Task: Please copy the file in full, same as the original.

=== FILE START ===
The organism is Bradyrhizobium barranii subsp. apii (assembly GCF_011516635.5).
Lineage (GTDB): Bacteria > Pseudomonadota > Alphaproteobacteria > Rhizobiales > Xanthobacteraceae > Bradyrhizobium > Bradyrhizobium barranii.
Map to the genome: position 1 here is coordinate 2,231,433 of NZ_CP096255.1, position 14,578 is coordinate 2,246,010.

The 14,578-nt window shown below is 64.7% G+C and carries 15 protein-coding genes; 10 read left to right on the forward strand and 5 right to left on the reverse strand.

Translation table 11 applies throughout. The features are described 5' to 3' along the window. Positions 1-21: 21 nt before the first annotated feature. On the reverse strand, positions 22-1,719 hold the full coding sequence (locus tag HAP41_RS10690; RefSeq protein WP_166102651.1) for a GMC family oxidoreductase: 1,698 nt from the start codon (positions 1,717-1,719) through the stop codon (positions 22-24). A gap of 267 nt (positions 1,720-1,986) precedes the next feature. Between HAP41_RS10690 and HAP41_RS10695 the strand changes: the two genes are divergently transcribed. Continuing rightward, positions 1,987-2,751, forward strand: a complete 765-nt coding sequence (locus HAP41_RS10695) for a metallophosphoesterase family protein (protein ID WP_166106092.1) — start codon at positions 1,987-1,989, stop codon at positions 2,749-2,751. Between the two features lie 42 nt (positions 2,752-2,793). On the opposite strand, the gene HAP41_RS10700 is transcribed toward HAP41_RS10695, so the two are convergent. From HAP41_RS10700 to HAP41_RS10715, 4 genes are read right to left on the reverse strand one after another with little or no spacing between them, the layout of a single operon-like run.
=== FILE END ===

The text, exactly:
The organism is Bradyrhizobium barranii subsp. apii (assembly GCF_011516635.5).
Lineage (GTDB): Bacteria > Pseudomonadota > Alphaproteobacteria > Rhizobiales > Xanthobacteraceae > Bradyrhizobium > Bradyrhizobium barranii.
Map to the genome: position 1 here is coordinate 2,231,433 of NZ_CP096255.1, position 14,578 is coordinate 2,246,010.

The 14,578-nt window shown below is 64.7% G+C and carries 15 protein-coding genes; 10 read left to right on the forward strand and 5 right to left on the reverse strand.

Translation table 11 applies throughout. The features are described 5' to 3' along the window. Positions 1-21: 21 nt before the first annotated feature. On the reverse strand, positions 22-1,719 hold the full coding sequence (locus tag HAP41_RS10690; RefSeq protein WP_166102651.1) for a GMC family oxidoreductase: 1,698 nt from the start codon (positions 1,717-1,719) through the stop codon (positions 22-24). A gap of 267 nt (positions 1,720-1,986) precedes the next feature. Between HAP41_RS10690 and HAP41_RS10695 the strand changes: the two genes are divergently transcribed. Continuing rightward, positions 1,987-2,751, forward strand: a complete 765-nt coding sequence (locus HAP41_RS10695) for a metallophosphoesterase family protein (protein ID WP_166106092.1) — start codon at positions 1,987-1,989, stop codon at positions 2,749-2,751. Between the two features lie 42 nt (positions 2,752-2,793). On the opposite strand, the gene HAP41_RS10700 is transcribed toward HAP41_RS10695, so the two are convergent. From HAP41_RS10700 to HAP41_RS10715, 4 genes are read right to left on the reverse strand one after another with little or no spacing between them, the layout of a single operon-like run.